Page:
Up until the last few days, the Cairngorms to me have always been a place of winter. Climbing trips on the shortest days of the year in brutally cold temperatures and icy winds, the Runnel as my first winter climb, getting frostnip in Coire an't Sneachda. Even when going to summer rock climb I've needed an ice axe to cross vast snow patches on steep slopes.
Just below the level of the cloud on Ben Macdui
But the last week has allowed me to see the Cairngorms in a totally different light. I've had a week of holiday and the bulk of my walking has been in the East where the weather has been good.
A warm summer afternoon above Coire an Lochain
And it has been a totally different experience from what I am used to in the Cairngorms. Long walks in hot burning sunshine, crystal clear visibility…a long way removed from the blizzards and gales which so frequently ravage the plateau during the winter.
Coire a'Choire Bhoidheach - "The Rocky Hill of the Beautiful Corrie"
I'd previously avoided the Cairngorms in summer, thinking that the arguably less dramatic scenery of the East was best kept for the snowy months of the year. But I have enjoyed the last week immensely. Long walks of 20 miles over huge rolling hills without the dangers, stresses and heavy packs of the winter months have been very enjoyable, especially as a means of regaining the fitness I've lost during my period of forced inactivity.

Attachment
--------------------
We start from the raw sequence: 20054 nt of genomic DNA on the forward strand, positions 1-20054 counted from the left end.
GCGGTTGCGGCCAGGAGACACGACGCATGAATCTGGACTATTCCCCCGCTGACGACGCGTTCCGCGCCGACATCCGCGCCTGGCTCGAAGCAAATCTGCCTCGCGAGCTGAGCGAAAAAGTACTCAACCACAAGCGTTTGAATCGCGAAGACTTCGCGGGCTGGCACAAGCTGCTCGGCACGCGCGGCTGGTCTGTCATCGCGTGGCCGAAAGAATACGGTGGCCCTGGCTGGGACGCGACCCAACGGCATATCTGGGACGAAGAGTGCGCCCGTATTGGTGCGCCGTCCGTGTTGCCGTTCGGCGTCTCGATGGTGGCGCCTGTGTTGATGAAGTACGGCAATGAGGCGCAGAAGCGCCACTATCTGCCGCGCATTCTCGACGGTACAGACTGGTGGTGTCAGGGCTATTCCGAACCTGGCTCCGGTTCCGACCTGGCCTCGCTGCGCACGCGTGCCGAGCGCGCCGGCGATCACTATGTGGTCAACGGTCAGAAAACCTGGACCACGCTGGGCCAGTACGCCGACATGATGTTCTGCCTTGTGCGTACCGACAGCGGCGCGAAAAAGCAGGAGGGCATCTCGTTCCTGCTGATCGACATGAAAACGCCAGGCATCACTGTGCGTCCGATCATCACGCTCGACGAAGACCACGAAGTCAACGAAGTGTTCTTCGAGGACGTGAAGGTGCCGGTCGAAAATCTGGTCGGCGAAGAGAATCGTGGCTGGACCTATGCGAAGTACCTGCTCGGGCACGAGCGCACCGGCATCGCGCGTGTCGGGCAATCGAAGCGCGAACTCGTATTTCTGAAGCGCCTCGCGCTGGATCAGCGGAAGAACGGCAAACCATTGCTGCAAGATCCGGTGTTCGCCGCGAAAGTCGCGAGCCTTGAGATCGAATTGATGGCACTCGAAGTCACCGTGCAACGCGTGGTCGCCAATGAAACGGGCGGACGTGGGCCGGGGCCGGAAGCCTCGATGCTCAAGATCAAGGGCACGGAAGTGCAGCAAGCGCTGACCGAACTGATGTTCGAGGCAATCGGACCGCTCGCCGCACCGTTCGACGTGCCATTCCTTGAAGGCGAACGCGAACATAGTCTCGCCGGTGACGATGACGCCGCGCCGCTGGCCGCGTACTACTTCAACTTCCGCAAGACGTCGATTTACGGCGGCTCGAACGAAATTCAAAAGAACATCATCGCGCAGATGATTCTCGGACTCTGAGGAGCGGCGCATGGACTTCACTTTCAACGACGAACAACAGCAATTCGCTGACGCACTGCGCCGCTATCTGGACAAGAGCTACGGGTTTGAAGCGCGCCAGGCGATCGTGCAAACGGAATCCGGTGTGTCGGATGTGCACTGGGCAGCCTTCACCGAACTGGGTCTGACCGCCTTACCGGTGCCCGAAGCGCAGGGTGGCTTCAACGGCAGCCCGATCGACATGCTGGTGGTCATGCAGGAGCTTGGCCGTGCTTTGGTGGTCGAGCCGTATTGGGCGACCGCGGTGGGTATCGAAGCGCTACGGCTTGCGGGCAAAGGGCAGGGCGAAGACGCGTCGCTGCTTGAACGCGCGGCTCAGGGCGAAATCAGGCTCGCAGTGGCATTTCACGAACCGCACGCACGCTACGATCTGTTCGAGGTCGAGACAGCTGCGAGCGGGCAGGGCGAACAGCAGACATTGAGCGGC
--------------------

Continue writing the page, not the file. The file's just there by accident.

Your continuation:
A young red deer stag on Cairn Bannoch
And I've changed my mind about the scenery being "less dramatic" as well. Whilst walking over Ben Macdui on tuesday, the sheer awesome grandeur of the corries on Braerich and The Angel's Peak really struck me…as did the semi-Arctic atmosphere, even only a few days before the summer solstice. And there are corries here that few people know even know about, but if placed in the West Highlands would be major winter climbing venues and household names amongst hill enthusiasts.
The gigantic snow patches of Garbh Choire Mor, Braeriach
Added to that - the wildlife. As a previous volunteer conservation warden for the National Trust and the Suffolk Wildlife Trust, it is one of my main interests. And whilst you may often only see a few ptarmigan flying through the spindrift in the winter, the wealth of wildlife I've come across in the last week has been wonderful. Red squirrels, dotterels, peregrine falcons, snow buntings, golden plovers, reindeer and ptarmigan chicks - wonderful.
Young reindeer on Ben Macdui
So. Although I remain firmly a winter photographer and climber as my main area of focus, I think I'm finally starting to appreciate the summers far more. It is an amazing country, this adopted home of mine, and there is always something new to see.
The Northern Corries in summer mode.